Categories of Nonfiction - Creative Nonfiction Lesson 2
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Categories of Nonfiction - Creative Nonfiction Lesson 2

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Categories of Nonfiction

Categories of Nonfiction

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    Categories of Nonfiction - Creative Nonfiction Lesson 2 Categories of Nonfiction - Creative Nonfiction Lesson 2 Presentation Transcript

    • Categories of Nonfiction
    • Categories of Nonfiction
    • General overview of the nonfiction genre
        • Academic Articles
        • News Articles
        • Biographies
        • Self-Help/How-To/Professional Advice
        • Reviews
        • Opinion pieces (commentaries/op-eds)
        • Literary Essays
        • Memoir/Personal Essay
    • Academic Articles
        • Experts in particular fields conduct research and report the results in several professional journals or magazines.
        • In order to write these types of pieces, you must satisfy one or more of the following:
          • Be an "acknowledged expert" in the field
          • Have the required credentials, including a PhD or have a professional background in the field.
          • Work as a co-author who is an expert in the field (often the "experts" can't write very well and need a co-author).
        • When you get to college, these articles will be your best sources for information for your compositions and research. They are not of much use in this class.
        • This genre also includes textbooks
    • News Articles
        • These articles published in newspapers and magazines are written by trained journalists/reporters.
        • The reporters are usually experts in their beats (areas of coverage), but rely on actual experts to write their stories.
        • Each story you read in a newspaper or magazine will generally have at least three sources (interviews, published pieces).
        • Articles begin with what's called a "lead"
          • Lead: The first, or first few paragraphs of an article which explains the entire piece. The lead makes it possible to understand the news without having to read the rest of the article.
          • Lead example: Ronnie Lee Gardner, the convicted double-murderer executed by a firing squad in Utah in the pre-dawn hours Friday morning, died in a manner that even the state that killed him no longer wants to use. - LA Times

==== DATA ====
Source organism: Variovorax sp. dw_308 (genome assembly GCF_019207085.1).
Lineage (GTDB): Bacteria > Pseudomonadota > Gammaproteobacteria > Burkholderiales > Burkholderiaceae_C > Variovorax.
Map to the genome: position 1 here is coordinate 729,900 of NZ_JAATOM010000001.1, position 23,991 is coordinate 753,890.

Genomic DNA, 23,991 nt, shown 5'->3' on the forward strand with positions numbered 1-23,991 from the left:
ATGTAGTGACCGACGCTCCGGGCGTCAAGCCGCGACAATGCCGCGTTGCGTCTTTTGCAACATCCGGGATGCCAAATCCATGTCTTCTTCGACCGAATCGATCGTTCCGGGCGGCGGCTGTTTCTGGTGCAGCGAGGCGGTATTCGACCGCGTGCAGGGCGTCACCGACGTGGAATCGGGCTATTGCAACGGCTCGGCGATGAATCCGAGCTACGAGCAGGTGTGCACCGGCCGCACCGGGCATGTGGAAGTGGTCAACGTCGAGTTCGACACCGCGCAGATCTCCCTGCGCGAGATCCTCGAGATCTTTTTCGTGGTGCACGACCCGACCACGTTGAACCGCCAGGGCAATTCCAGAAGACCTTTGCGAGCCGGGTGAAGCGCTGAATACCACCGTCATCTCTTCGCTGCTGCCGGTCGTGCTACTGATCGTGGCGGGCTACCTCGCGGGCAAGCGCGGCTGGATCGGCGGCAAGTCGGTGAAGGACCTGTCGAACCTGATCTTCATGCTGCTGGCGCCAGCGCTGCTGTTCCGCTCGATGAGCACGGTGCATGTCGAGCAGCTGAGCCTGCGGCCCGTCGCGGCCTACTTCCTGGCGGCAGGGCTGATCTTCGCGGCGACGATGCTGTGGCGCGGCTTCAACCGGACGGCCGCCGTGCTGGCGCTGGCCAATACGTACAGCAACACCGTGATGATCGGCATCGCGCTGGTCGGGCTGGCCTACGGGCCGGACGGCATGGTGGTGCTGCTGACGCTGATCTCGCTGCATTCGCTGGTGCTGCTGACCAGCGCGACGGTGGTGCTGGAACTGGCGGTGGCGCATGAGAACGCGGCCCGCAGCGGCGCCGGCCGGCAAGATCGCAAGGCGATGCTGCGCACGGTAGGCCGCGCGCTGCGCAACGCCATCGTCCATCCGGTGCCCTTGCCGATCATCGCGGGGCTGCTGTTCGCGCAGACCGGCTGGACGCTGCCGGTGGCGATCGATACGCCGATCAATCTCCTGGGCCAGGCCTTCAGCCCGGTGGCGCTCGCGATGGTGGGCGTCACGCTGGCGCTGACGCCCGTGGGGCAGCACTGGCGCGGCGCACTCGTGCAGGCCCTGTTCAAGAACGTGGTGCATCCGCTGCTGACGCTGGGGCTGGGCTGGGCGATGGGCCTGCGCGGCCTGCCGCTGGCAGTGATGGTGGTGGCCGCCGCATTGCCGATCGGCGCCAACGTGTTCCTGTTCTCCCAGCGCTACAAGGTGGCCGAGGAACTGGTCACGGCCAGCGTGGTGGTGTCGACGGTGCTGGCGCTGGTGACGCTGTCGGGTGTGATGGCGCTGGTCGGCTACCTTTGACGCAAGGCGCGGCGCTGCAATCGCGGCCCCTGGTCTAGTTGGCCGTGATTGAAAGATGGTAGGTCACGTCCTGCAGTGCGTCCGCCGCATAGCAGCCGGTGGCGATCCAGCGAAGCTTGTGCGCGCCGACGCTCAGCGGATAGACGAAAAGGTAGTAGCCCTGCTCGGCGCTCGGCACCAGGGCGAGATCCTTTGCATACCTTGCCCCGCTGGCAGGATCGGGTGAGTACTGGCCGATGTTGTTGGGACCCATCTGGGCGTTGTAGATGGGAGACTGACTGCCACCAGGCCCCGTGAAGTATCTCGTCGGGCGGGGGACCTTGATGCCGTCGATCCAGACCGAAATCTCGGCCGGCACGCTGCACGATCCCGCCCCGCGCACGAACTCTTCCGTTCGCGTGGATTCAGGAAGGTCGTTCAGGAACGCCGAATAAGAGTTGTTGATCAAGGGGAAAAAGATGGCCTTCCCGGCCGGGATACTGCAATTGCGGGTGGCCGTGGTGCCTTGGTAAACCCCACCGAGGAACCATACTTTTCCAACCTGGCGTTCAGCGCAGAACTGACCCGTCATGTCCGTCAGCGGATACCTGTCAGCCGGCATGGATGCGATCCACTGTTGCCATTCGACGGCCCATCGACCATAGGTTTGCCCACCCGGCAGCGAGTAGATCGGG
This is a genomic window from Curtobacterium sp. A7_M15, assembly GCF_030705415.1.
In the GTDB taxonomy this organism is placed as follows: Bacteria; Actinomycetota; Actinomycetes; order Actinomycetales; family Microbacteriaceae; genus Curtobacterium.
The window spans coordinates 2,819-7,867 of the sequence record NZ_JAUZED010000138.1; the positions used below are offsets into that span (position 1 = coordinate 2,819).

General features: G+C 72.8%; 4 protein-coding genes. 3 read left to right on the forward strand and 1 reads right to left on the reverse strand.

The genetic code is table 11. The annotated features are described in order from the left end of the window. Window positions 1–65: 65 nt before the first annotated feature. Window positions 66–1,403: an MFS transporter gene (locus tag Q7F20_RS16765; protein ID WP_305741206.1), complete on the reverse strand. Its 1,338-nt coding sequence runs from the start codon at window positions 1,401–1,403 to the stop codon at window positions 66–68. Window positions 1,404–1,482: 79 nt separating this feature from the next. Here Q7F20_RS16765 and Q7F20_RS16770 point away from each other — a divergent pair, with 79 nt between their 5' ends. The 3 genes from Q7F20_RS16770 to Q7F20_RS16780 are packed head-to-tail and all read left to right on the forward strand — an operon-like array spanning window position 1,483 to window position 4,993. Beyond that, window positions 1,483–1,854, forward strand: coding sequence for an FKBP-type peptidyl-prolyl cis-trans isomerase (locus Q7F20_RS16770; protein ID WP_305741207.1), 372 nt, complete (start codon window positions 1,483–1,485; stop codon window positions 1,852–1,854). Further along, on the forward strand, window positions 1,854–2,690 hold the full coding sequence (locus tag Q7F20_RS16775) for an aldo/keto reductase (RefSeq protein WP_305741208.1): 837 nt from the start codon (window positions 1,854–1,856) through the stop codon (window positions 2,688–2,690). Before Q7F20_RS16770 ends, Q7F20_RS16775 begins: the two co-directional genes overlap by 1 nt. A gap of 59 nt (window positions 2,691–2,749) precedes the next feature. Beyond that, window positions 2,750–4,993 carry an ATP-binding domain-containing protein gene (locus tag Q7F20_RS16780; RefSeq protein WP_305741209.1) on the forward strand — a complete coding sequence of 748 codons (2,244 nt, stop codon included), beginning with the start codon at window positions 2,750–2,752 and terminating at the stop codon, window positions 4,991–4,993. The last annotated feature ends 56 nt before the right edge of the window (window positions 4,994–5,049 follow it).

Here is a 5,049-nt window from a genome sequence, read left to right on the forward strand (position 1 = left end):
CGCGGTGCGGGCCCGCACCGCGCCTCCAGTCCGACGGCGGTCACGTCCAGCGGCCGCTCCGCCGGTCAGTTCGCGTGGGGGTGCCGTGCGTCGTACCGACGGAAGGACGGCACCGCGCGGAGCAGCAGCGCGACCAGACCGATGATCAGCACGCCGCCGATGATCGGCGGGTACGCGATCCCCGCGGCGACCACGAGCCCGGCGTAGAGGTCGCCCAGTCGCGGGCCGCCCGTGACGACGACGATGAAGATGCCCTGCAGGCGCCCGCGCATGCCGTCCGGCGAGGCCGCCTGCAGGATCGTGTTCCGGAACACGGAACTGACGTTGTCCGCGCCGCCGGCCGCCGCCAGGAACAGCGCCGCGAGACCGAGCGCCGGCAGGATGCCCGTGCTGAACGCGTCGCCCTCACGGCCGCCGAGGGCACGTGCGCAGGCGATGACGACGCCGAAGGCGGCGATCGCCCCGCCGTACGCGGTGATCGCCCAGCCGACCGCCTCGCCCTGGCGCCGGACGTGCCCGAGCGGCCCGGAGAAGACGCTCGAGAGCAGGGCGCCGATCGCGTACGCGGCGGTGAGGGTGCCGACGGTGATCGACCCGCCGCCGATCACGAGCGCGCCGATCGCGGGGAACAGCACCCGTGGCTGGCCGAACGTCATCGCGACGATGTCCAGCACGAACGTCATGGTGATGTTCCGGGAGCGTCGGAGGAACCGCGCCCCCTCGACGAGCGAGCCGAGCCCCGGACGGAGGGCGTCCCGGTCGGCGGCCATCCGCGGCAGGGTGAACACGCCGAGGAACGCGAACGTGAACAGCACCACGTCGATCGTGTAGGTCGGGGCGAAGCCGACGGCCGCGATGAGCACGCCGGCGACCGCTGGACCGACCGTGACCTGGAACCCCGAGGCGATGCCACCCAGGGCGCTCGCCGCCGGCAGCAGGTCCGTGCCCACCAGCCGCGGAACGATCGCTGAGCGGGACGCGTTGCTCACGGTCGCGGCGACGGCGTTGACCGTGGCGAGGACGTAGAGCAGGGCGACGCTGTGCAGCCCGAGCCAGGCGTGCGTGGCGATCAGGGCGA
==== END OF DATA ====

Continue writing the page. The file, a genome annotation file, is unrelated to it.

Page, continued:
• Biographies
        • A description of another person's life and the times they lived.
        • One of the more popular forms of nonfiction today.
        • In journalism, short biographies are known as "profiles"
    • Self-help/How-to/Professional advice
        • These are some of the most popular genres in bookstores today.
        • Religious books, such as  The Purpose-Driven Life, The Power of Now,  and In Conversations with God are usually written by religious folks, such as pastors, nuns, and priests.
        • Self-help books are usually written by therapists and sometimes by religious leaders.
        • Health and fitness books are written by personal trainers, nutritionists, or even celebrities.
        • Professional advice books include how-to (garden, dance, do a particular hobby), and parenting, family and relationship advice books.
    • Reviews
        • Movie, music, video game, book and restaurant reviews are in nearly every publication. 
        • The writers of these articles must see the movie, listen to the album, play the video game, read the book, and visit a restaurant before they write a review.
        • Reviews must balance objectivity and subjectivity.
        • If reviewing a movie or book, NEVER give away the ending.
        • Visit rottentomatoes.com to read several good movie reviews. 
    • Opinion Pieces
        • A 500-750 word article written by authors who feel passionately about an issue and wants to persuade others to see things the same way.
        • Published in newspapers or magazines and Websites. 
        • The writers of these pieces should be some type of expert in the field or should bring something new to the argument.
    • Literary Essays
        • While the word "essay" might conjure bad feelings regarding one-chunk and two-chunk paragraphs, an essay is one of the more eloquent forms of writing. Instead of a passionate plea (as is done in an opinion piece) or a report (as is done in a news article), a literary essay allows the writer to inform the reader and show off his or her writing skills.
        • You can write a literary essay about any topic.
        • You should have a significant amount of knowledge about your topic.
    • Personal Essay/Memoir
        • In personal essays, the subject is  you.  More specifically, it is an essay about one of your personal experiences or memories.
        • Personal essays are written in narrative, or story-telling, form (otherwise they would be considered literary essays). 
        • These essays are always in the first person.
        • In a personal essay, ANYTHING GOES. You may write about whatever topic you choose.
        • Take the essays by David Sedaris. One is about his mother locking him out of his house, the other is about him quitting smoking.
        • The subject must be interesting to a general audience.
        • THESE ARE THE TYPES OF ESSAYS YOU WILL WRITE FOR THIS CLASS.